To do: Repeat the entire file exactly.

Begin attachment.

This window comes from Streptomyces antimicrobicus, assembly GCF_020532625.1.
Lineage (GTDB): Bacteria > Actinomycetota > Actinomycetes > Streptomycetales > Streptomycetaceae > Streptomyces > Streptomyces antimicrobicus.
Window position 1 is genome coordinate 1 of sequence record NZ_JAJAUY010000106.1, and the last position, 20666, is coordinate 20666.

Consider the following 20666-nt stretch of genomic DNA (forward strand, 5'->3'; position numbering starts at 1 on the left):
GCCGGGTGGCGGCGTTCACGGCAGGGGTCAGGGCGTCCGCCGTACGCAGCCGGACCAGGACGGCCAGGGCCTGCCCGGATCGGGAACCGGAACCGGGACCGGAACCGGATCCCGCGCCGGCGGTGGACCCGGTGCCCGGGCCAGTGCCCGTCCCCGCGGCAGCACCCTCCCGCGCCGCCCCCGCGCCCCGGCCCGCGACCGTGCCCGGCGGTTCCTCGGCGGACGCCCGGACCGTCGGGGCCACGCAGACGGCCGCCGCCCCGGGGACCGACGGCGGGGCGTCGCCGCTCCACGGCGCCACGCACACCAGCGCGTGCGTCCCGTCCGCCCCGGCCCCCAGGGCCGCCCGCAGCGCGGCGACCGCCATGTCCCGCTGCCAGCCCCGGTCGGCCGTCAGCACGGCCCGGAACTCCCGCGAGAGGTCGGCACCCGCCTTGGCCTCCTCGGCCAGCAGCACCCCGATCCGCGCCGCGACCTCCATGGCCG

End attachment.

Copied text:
This window comes from Streptomyces antimicrobicus, assembly GCF_020532625.1.
Lineage (GTDB): Bacteria > Actinomycetota > Actinomycetes > Streptomycetales > Streptomycetaceae > Streptomyces > Streptomyces antimicrobicus.
Window position 1 is genome coordinate 1 of sequence record NZ_JAJAUY010000106.1, and the last position, 20666, is coordinate 20666.

Consider the following 20666-nt stretch of genomic DNA (forward strand, 5'->3'; position numbering starts at 1 on the left):
GCCGGGTGGCGGCGTTCACGGCAGGGGTCAGGGCGTCCGCCGTACGCAGCCGGACCAGGACGGCCAGGGCCTGCCCGGATCGGGAACCGGAACCGGGACCGGAACCGGATCCCGCGCCGGCGGTGGACCCGGTGCCCGGGCCAGTGCCCGTCCCCGCGGCAGCACCCTCCCGCGCCGCCCCCGCGCCCCGGCCCGCGACCGTGCCCGGCGGTTCCTCGGCGGACGCCCGGACCGTCGGGGCCACGCAGACGGCCGCCGCCCCGGGGACCGACGGCGGGGCGTCGCCGCTCCACGGCGCCACGCACACCAGCGCGTGCGTCCCGTCCGCCCCGGCCCCCAGGGCCGCCCGCAGCGCGGCGACCGCCATGTCCCGCTGCCAGCCCCGGTCGGCCGTCAGCACGGCCCGGAACTCCCGCGAGAGGTCGGCACCCGCCTTGGCCTCCTCGGCCAGCAGCACCCCGATCCGCGCCGCGACCTCCATGGCCG